35 Verbal Or Telephonic Orders • Whoever takes a verbal or telephonic orderis responsible for making sure that itcontains all of the required elements.– medication name,– strength/concentration– dose,– route,– frequency,– an indication for use (in Medical Record)– Indication or reason for use is required for all asneeded (PRN) medications
36 Range Orders; Pain• Pain Medications:– Dose Range (unless otherwise stated in physician order):• The nurse assesses the patient’s pain score and documents iton the medical record.• If two dose options:– The lower dose for 0 – 5 on the numeric pain scale.– The higher dose for 6 – 10 on the numeric pain scale.• If three dose options:– The lowest dose for 0 – 3 on the numeric pain scale.– The middle dose for 4 – 6 on the numeric pain scale.– The highest dose for 7 – 10 on the numeric pain scale.• A similar method is used with Wong-Baker faces.– Dose ranges beyond three are not acceptable unlessexplicitly detailed by the physician or via protocol.– Interval Range• Range Frequencies are modified to the shortest time interval,(e.g. q4 – 6 hrs will be dosed at q4h).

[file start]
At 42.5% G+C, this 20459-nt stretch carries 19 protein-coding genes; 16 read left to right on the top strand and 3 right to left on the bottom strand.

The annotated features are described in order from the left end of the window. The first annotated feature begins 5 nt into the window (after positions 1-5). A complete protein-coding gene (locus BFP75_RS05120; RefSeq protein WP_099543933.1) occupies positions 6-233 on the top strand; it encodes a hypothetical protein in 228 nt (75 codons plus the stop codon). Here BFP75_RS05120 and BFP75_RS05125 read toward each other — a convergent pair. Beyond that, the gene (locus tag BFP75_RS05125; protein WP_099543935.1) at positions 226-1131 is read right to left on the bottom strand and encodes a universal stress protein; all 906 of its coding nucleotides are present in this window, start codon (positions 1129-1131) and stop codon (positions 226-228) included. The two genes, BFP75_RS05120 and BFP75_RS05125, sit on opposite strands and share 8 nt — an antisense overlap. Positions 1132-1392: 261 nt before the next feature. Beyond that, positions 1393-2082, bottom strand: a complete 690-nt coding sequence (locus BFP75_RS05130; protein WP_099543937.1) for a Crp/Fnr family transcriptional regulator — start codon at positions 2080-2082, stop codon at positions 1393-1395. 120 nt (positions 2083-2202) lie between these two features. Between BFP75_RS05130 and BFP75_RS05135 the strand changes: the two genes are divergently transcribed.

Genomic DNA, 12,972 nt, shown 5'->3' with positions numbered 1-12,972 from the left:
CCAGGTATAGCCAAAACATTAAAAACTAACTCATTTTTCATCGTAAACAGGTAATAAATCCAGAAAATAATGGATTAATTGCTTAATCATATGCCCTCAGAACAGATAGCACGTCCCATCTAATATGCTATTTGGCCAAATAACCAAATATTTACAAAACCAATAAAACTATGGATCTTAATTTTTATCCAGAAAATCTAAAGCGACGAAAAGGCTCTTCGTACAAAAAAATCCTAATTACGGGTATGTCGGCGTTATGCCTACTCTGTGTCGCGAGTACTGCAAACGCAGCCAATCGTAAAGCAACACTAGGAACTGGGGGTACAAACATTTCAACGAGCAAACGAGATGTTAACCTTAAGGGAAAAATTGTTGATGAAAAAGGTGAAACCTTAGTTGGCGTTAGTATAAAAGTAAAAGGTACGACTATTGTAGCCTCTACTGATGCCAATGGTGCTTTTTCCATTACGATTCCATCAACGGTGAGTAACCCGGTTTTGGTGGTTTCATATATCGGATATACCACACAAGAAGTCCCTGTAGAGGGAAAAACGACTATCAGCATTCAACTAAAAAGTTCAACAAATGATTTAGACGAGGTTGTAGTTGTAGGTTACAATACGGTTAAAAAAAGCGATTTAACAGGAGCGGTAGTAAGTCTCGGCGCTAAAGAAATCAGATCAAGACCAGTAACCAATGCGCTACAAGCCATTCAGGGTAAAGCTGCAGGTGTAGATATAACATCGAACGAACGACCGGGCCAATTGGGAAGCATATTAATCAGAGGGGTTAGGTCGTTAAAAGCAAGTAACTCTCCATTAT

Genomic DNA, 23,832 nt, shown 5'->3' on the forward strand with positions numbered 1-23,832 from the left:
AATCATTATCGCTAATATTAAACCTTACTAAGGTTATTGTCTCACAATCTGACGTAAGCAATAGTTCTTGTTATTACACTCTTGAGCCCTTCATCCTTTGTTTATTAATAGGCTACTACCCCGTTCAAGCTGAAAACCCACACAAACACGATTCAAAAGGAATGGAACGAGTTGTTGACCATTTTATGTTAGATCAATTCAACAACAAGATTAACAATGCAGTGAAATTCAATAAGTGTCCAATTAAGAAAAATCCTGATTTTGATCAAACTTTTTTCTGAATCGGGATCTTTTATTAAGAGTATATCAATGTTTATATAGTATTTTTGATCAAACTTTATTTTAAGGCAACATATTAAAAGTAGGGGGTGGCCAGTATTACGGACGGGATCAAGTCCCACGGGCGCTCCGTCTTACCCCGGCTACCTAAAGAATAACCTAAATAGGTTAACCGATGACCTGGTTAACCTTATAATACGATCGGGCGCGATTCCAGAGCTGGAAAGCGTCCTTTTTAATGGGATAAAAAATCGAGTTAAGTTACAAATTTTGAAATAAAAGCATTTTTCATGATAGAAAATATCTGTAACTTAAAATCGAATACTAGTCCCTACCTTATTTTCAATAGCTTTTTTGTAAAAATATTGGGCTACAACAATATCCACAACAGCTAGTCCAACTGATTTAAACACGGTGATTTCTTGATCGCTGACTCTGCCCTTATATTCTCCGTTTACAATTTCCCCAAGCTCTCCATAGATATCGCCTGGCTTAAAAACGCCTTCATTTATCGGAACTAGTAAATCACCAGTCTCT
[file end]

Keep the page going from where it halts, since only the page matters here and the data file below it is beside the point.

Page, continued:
37 Range Orders; Other• Non-pain Medications:– Dose Range:• If the dose range is ordered for a non-pain medicationfor symptom control:– The lowest dose will be used for the initial dose.– If symptom control is inadequate, the next higher dose willbe used.– The dose may continue to be increased within the ordereddose range in a stepwise fashion until adequate symptomcontrol is achieved throughout the dose interval.• Interval Range: Range Frequencies will beentered according to the shortest interval, e.g.q4 – 6 hrs will be entered as q4h
38 Home Medications • Home Medications order (see Home/Own Use Medications Policy, CO-PM ).• Hold Orders will be evaluated by thepharmacist and either deactivated in Meditech,which print “hold” on the subsequent printedMAR, or discontinued altogether. Orders whichare deactivated are evaluated by thepharmacist and “resumed” or reactivated basedon a profile evaluation and communication withthe nurse or physician as needed.• Blanket renewal of medications isunacceptable; see Reconciliation ofMedications policy CO-PM